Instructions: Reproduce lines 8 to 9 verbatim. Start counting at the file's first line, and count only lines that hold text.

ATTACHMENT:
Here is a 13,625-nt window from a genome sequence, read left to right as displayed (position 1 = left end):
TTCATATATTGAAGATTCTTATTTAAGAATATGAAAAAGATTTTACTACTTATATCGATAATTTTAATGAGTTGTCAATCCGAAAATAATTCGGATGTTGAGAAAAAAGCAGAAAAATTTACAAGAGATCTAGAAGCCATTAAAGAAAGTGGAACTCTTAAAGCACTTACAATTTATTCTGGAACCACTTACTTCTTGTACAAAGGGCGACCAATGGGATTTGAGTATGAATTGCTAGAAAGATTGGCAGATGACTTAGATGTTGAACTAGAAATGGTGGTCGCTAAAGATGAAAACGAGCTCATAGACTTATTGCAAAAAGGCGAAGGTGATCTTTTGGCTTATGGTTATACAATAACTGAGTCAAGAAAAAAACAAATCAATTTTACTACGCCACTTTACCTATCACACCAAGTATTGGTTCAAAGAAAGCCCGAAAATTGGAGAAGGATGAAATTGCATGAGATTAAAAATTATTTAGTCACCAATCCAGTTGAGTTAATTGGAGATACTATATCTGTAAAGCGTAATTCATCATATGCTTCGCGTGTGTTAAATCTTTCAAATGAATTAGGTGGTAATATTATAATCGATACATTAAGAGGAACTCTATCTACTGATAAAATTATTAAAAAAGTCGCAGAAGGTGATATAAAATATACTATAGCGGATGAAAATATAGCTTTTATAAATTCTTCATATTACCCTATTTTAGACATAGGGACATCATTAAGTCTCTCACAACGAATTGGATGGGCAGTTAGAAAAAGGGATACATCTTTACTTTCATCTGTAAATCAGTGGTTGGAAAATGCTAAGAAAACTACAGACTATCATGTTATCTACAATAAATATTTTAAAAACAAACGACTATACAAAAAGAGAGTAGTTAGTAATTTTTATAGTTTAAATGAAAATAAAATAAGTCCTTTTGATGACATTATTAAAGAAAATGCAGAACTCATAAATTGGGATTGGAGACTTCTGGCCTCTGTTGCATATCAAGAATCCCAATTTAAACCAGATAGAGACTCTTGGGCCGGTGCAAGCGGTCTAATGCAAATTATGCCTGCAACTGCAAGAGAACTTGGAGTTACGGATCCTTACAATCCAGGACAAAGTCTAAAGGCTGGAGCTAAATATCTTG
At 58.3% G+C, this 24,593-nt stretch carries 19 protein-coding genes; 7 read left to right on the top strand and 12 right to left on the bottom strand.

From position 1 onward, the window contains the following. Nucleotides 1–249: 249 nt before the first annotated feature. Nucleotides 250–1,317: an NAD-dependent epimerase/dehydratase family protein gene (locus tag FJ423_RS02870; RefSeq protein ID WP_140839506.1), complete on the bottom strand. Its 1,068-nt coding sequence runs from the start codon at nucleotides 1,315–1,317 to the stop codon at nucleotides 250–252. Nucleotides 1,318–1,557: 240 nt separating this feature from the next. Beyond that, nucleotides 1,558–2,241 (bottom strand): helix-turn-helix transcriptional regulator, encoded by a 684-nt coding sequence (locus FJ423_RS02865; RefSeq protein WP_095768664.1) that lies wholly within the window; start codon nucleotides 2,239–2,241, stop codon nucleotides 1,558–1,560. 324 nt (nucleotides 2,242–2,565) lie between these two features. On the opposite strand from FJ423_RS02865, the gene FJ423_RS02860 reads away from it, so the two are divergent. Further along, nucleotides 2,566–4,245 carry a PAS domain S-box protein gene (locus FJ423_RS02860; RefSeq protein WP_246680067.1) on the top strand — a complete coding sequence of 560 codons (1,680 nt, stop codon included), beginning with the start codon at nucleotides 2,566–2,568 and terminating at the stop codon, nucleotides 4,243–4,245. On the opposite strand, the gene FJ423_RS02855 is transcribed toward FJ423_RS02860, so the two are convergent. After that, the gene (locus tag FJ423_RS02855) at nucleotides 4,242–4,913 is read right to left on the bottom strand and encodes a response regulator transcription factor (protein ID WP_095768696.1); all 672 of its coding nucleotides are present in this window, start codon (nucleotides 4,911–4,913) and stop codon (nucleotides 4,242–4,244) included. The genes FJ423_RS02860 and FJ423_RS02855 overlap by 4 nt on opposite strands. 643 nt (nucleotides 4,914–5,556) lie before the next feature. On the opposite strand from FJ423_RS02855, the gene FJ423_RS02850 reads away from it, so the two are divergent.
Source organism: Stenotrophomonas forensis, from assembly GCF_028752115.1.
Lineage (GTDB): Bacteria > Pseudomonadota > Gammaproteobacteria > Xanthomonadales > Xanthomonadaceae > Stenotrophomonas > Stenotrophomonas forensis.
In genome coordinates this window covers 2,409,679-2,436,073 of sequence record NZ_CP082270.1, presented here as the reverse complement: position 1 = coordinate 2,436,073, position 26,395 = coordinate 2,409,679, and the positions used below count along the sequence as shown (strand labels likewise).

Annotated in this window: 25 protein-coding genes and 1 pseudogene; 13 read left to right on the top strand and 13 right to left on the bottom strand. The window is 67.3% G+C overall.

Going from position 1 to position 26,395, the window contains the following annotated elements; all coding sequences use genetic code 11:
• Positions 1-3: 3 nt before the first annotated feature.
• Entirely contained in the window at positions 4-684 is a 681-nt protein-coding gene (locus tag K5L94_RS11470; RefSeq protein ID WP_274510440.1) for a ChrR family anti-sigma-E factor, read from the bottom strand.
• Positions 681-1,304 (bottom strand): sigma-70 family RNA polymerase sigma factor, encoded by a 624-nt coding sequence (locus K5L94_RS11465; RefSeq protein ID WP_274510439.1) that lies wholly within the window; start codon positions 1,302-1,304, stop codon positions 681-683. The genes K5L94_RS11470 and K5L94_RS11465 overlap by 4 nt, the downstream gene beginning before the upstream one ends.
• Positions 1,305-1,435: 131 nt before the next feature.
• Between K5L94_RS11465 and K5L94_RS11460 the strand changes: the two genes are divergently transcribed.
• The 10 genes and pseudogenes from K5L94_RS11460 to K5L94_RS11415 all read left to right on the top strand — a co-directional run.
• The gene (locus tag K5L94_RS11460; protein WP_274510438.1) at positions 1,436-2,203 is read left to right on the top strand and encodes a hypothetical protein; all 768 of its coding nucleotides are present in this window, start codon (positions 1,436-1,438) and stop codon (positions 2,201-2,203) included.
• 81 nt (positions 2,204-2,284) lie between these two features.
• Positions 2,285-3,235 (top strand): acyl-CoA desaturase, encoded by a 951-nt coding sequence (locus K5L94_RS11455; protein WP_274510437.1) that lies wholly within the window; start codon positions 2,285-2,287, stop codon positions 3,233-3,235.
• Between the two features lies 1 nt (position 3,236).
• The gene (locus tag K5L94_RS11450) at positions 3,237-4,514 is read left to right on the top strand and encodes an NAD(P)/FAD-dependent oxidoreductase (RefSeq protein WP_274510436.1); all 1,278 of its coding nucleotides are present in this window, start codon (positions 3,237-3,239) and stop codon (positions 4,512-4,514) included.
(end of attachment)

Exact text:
Annotated in this window: 25 protein-coding genes and 1 pseudogene; 13 read left to right on the top strand and 13 right to left on the bottom strand. The window is 67.3% G+C overall.

Going from position 1 to position 26,395, the window contains the following annotated elements; all coding sequences use genetic code 11: